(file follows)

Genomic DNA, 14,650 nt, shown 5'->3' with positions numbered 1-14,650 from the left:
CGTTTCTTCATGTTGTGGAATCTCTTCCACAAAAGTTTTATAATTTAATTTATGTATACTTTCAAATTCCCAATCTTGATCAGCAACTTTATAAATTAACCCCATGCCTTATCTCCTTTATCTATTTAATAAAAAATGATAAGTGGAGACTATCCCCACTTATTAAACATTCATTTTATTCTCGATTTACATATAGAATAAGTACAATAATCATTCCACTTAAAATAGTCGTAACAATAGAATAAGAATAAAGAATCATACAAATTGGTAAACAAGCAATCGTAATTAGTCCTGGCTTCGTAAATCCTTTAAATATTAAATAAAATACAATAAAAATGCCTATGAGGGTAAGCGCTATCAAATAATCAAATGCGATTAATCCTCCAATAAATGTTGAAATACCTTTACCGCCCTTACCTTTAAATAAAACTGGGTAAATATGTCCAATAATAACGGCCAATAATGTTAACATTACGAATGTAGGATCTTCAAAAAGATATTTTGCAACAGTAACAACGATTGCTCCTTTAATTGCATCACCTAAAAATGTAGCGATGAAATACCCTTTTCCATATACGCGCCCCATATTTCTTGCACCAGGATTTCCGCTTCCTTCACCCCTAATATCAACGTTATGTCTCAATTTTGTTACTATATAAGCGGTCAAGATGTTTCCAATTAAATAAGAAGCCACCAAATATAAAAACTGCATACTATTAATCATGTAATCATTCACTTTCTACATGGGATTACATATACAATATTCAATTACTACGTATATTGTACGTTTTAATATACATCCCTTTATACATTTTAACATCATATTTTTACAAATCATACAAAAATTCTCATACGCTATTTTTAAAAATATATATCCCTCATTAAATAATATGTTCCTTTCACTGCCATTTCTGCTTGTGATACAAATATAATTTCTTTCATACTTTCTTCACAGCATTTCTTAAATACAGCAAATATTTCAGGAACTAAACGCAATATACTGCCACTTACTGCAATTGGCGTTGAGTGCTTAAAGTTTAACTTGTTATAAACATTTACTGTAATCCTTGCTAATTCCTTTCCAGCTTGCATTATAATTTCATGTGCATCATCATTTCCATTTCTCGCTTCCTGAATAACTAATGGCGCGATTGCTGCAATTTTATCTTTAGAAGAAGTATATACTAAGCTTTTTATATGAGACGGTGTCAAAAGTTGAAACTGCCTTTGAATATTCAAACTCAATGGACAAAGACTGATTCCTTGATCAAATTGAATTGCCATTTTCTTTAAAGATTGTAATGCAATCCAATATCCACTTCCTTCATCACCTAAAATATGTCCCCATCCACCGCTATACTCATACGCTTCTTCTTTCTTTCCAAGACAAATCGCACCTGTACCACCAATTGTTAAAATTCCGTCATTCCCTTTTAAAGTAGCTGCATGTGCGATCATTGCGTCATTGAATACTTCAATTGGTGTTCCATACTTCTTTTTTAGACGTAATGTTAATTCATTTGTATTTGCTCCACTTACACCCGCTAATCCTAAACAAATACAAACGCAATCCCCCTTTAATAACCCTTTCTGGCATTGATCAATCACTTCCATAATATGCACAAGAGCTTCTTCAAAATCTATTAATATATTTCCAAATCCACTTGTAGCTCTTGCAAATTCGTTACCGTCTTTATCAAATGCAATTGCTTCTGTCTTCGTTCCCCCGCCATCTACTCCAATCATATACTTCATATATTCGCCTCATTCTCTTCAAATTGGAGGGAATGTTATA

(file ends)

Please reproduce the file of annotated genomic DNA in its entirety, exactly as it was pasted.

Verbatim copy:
Genomic DNA, 14,650 nt, shown 5'->3' with positions numbered 1-14,650 from the left:
CGTTTCTTCATGTTGTGGAATCTCTTCCACAAAAGTTTTATAATTTAATTTATGTATACTTTCAAATTCCCAATCTTGATCAGCAACTTTATAAATTAACCCCATGCCTTATCTCCTTTATCTATTTAATAAAAAATGATAAGTGGAGACTATCCCCACTTATTAAACATTCATTTTATTCTCGATTTACATATAGAATAAGTACAATAATCATTCCACTTAAAATAGTCGTAACAATAGAATAAGAATAAAGAATCATACAAATTGGTAAACAAGCAATCGTAATTAGTCCTGGCTTCGTAAATCCTTTAAATATTAAATAAAATACAATAAAAATGCCTATGAGGGTAAGCGCTATCAAATAATCAAATGCGATTAATCCTCCAATAAATGTTGAAATACCTTTACCGCCCTTACCTTTAAATAAAACTGGGTAAATATGTCCAATAATAACGGCCAATAATGTTAACATTACGAATGTAGGATCTTCAAAAAGATATTTTGCAACAGTAACAACGATTGCTCCTTTAATTGCATCACCTAAAAATGTAGCGATGAAATACCCTTTTCCATATACGCGCCCCATATTTCTTGCACCAGGATTTCCGCTTCCTTCACCCCTAATATCAACGTTATGTCTCAATTTTGTTACTATATAAGCGGTCAAGATGTTTCCAATTAAATAAGAAGCCACCAAATATAAAAACTGCATACTATTAATCATGTAATCATTCACTTTCTACATGGGATTACATATACAATATTCAATTACTACGTATATTGTACGTTTTAATATACATCCCTTTATACATTTTAACATCATATTTTTACAAATCATACAAAAATTCTCATACGCTATTTTTAAAAATATATATCCCTCATTAAATAATATGTTCCTTTCACTGCCATTTCTGCTTGTGATACAAATATAATTTCTTTCATACTTTCTTCACAGCATTTCTTAAATACAGCAAATATTTCAGGAACTAAACGCAATATACTGCCACTTACTGCAATTGGCGTTGAGTGCTTAAAGTTTAACTTGTTATAAACATTTACTGTAATCCTTGCTAATTCCTTTCCAGCTTGCATTATAATTTCATGTGCATCATCATTTCCATTTCTCGCTTCCTGAATAACTAATGGCGCGATTGCTGCAATTTTATCTTTAGAAGAAGTATATACTAAGCTTTTTATATGAGACGGTGTCAAAAGTTGAAACTGCCTTTGAATATTCAAACTCAATGGACAAAGACTGATTCCTTGATCAAATTGAATTGCCATTTTCTTTAAAGATTGTAATGCAATCCAATATCCACTTCCTTCATCACCTAAAATATGTCCCCATCCACCGCTATACTCATACGCTTCTTCTTTCTTTCCAAGACAAATCGCACCTGTACCACCAATTGTTAAAATTCCGTCATTCCCTTTTAAAGTAGCTGCATGTGCGATCATTGCGTCATTGAATACTTCAATTGGTGTTCCATACTTCTTTTTTAGACGTAATGTTAATTCATTTGTATTTGCTCCACTTACACCCGCTAATCCTAAACAAATACAAACGCAATCCCCCTTTAATAACCCTTTCTGGCATTGATCAATCACTTCCATAATATGCACAAGAGCTTCTTCAAAATCTATTAATATATTTCCAAATCCACTTGTAGCTCTTGCAAATTCGTTACCGTCTTTATCAAATGCAATTGCTTCTGTCTTCGTTCCCCCGCCATCTACTCCAATCATATACTTCATATATTCGCCTCATTCTCTTCAAATTGGAGGGAATGTTATA